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Mohd Farok Abdul Majeed v Dato Onn Mahmud [2007] Adj.L.R. 12/13 Mohd Farok Abdul Majeed t/a Australasia Pacific Management v Dato Onn Mahmud (1) ; Ryan Park Ltd (2); Donmastry P/L (3); Golden Sovereign Development P/L (4) ; Golden Arrow Ltd (5) JUDGMENT BRERETON J Supreme Court New South Wales Equity Division One Day List, 13 December 2007 1 On 25 September 2006 the plaintiff Mohd Farok Abdul Majeed filed a summons, claiming a declaration that the amount of about $759,000 held in the solicitor's trust account of the then fourth defendant Hunt & Hunt, apparently on behalf of the first defendant Dato Onn Mahmud, was beneficially held for the plaintiff; an order that the first defendant Mr Mahmud, the then second defendant Donmastry Pty Ltd and the then third defendant Golden Sovereign Devopment Pty Ltd pay the plaintiff the amount of $1,023,640 plus 10% GST plus interest in relation to management and agency services said to have been rendered by the plaintiff; an order that such judgment be partly satisfied by payment of the $759,000 from the funds held in trust by Hunt & Hunt; and costs. On 29 September 2006, Mr Majeed, with Hunt & Hunt's consent, discontinued the proceedings against them, and on 2 November 2006, he filed an amended summons, claiming orders that Mr Mahmud and Donmastry pay him $3,480,000 plus GST; that Ryan Park Limited pay him $412,420 plus GST; that Golden Sovereign Development Pty Ltd pay him $420,780 plus GST; and that Golden Arrow Limited pay him $2,096,510 plus GST. 2 On 20 February 2007, Mr Majeed filed a motion for "summary judgment". On 21 February, 8 March and 16 April 2007, Mr Majeed made attempts to obtain orders dispensing with service, or for substituted service, in the registry. The Registrar was not persuaded to make any such order, and on 7 June 2007, Mr Majeed filed a motion for leave to proceed against Mr Mahmud pursuant to (NSW) Uniform Civil Procedure Rules 2005, r 11.4. The motion came before Nicholas J on 15 June 2007, when his Honour adjourned it to 5 July before the Registrar in order to enable the plaintiff to prepare evidence in support. It then came before Young CJ in Eq on 6 July. The evidence before the Chief Judge was to the following effect. Mr Majeed made several visits, in November 2006, to Mr Mahmud's Sydney residence at 26 Carrara Road, Vaucluse, to attempt to serve the summons, but noone was at home. He flew to Kuala Lumper and attended at the Hotel Coronade, but Mr Mahmud refused to see him and he left the summons with security guards to be forwarded to Mr Mahmud. He flew to Singapore, also in November 2006, and attended at Mr Mahmud's residence at 1902 Peach Garden to serve the summons, but Mr Mahmud was not in, and he left the summons with Mr Mahmud's maids. In mid-November 2006 Mr Majeed received a telephone call from Mr Mahmud's solicitor Ow Yong Thian Soo, who said "Majeed, can you come to Singapore to meet Dato and myself at the Mandarin Hotel and settle the amount owed to you". Mr Majeed flew to Singapore in the third week of November 2006, but Mr Mahmud did not appear for the appointment. He had a conversation with Ow Yong Thian Soo, who said that the first defendant could not attend the meeting but proposed that someone else represent him. The plaintiff declined to meet without the first defendant being present. On 25 November he received another call from Mr Mahmud's solicitor, who said, "Can you reduce your claims", in response to which Mr Majeed proposed a mediation. On 28 November he sent the amended summons by registered post to the Peach Garden address, and obtained an advice of delivery dated 4 December 2006. On the same day he sent a copy of the amended writ of summons to Mr Mahmud's Singapore solicitor, Ow Yong Thian Soo, a partner in Lee & Lee. Advice of delivery dated 4 December 2006 was provided. He also sent a copy of the amended writ of summons by registered post to the first defendant's Malaysian office at Achi Jaaya Properties Sdn Bhd No 267 Jalan Chin 93100 Kuching, Sarawak, and obtained an advice of delivery, although the date is not clear on it. His Honour made the following order: Unless the defendants move to set aside this order by 7/8/07, the court orders that the service by post in Malaysia, without the note that the proceedings are to be served outside Australia, is confirmed and as the cause of action arose in NSW, I give leave to plaintiff to proceed to judgment under Part 11, rule 4. On 14 August 2007, leave to proceed having been granted by the Chief Judge, and the defendants not having appeared, the matter was referred by the Registrar to the One Day List, and came before me on 31 August 2007. Mr Majeed appeared in person, as he had on each previous occasion, and there was no appearance for any defendant, as there had been none each previous occasion. Initially, I fixed the matter to be heard before me on Tuesday 18 September, but in view of evidence that Mr Majeed then tendered indicating that the defendants or some of them may be dealing with their property in Australia, and as time was available that day, I acceded to Mr Majeed's application to hear the matter immediately, and made the following orders: 1. Give judgment that the first defendant pay the plaintiff the sum of $2,212,615; 2. Order that the first defendant pay the plaintiff's costs 3. Order that the proceedings against the other defendants be dismissed. I indicated that I would publish reasons subsequently. These are those reasons. On the hearing, the evidence, substantially comprised in the plaintiff's further affidavit sworn 4 July 2007, was that in respect of an agreement made in about January 2003 between the plaintiff and the first defendant that the plaintiff would perform various project management, development, property management, construction management, contract management and cost management services to the first defendant, the plaintiff on 29 December 2006 sent to the first defendant by post at his Vaucluse address a payment claim, under the (NSW) Building and Construction Industry Security of Payment Act 1999, for $3,825,780. That claim was as follows:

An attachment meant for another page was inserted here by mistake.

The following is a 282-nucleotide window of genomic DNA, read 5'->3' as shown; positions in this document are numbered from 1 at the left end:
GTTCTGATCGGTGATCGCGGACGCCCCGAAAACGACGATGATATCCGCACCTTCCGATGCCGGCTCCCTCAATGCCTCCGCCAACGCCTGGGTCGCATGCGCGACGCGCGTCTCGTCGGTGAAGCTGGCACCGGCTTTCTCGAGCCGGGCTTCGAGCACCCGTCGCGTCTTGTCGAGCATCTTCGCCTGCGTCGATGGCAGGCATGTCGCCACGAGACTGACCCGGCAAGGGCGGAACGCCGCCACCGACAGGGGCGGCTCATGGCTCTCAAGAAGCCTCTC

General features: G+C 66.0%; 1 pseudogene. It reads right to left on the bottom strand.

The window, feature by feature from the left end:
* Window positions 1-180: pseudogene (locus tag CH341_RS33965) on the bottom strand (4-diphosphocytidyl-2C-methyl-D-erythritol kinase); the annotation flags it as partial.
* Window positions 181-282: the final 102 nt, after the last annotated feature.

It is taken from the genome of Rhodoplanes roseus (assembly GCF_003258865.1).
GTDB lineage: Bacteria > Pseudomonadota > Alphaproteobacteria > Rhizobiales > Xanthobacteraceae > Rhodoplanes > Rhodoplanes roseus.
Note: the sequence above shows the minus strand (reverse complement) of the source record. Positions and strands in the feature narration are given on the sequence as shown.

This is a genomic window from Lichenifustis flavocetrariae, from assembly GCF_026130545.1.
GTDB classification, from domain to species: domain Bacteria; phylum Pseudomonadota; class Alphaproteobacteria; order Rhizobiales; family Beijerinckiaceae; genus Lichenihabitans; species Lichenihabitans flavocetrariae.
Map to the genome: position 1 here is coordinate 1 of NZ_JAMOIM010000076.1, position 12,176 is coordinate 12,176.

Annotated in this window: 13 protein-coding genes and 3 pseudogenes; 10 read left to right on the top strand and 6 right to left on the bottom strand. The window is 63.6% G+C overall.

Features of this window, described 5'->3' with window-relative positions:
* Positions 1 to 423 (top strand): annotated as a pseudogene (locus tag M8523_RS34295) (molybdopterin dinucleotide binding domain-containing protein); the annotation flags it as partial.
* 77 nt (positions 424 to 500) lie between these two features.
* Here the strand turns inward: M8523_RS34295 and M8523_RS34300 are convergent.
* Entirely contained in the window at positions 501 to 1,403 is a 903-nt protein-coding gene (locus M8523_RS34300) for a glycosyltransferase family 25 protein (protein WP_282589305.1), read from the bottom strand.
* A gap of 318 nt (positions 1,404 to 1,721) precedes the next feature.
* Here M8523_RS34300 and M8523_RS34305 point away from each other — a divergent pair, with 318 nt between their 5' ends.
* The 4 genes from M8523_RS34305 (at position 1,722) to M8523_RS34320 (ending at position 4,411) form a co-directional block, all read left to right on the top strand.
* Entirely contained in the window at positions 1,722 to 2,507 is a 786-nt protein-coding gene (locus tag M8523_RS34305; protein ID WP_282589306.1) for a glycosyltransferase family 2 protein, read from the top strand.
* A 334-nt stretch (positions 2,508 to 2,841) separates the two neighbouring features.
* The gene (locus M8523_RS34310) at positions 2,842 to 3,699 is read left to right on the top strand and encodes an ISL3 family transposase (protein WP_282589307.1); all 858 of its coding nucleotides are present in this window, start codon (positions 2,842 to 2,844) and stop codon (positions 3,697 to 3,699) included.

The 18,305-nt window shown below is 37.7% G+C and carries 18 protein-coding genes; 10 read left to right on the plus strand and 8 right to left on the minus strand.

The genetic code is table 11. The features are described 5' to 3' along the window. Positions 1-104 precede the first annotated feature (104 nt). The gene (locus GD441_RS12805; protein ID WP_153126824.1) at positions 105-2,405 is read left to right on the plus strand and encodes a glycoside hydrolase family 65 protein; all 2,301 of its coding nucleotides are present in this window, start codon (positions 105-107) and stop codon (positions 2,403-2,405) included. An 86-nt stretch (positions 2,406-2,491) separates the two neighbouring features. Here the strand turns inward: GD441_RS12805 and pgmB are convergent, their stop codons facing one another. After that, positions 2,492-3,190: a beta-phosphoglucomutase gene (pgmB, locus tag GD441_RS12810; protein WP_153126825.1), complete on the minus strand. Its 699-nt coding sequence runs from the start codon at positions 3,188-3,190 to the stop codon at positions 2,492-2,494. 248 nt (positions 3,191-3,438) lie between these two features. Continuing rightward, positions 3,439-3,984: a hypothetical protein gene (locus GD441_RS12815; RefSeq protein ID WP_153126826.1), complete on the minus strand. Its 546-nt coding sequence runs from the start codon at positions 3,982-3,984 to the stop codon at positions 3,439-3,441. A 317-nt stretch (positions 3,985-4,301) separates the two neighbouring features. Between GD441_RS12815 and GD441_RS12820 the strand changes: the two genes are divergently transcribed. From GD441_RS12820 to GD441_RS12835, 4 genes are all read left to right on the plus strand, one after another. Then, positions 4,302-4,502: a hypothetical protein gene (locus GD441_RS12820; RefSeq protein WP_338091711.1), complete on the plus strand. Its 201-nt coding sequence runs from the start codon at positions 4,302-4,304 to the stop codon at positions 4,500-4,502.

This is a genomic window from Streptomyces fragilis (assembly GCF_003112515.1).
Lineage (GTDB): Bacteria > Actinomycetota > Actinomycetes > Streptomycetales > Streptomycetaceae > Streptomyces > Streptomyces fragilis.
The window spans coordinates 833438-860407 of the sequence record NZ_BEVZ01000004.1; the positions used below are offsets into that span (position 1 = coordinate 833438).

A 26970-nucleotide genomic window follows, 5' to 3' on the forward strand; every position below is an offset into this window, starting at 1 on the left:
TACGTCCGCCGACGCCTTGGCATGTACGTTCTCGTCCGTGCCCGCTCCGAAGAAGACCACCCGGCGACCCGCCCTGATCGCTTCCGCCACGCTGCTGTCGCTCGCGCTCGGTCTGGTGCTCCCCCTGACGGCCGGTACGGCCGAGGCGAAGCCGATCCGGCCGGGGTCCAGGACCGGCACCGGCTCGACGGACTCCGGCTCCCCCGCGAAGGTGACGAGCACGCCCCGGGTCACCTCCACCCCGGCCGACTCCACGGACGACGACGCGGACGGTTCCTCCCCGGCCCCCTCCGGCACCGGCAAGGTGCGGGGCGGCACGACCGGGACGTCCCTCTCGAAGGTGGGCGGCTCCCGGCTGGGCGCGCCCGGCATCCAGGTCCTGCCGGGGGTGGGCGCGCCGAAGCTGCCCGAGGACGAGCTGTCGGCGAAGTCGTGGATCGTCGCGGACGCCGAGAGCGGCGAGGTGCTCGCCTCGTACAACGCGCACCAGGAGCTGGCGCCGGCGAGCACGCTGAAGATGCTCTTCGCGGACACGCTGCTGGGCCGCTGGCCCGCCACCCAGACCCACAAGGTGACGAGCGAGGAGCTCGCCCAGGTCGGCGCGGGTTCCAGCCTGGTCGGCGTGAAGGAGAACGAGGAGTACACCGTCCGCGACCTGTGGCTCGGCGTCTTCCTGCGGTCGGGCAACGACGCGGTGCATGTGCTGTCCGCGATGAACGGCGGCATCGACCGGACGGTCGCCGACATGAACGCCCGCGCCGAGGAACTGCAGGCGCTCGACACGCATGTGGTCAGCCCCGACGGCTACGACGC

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Adjudication Law Reports. Typeset by NADR. Crown Copyright reserved. [2007] NSWSC 1413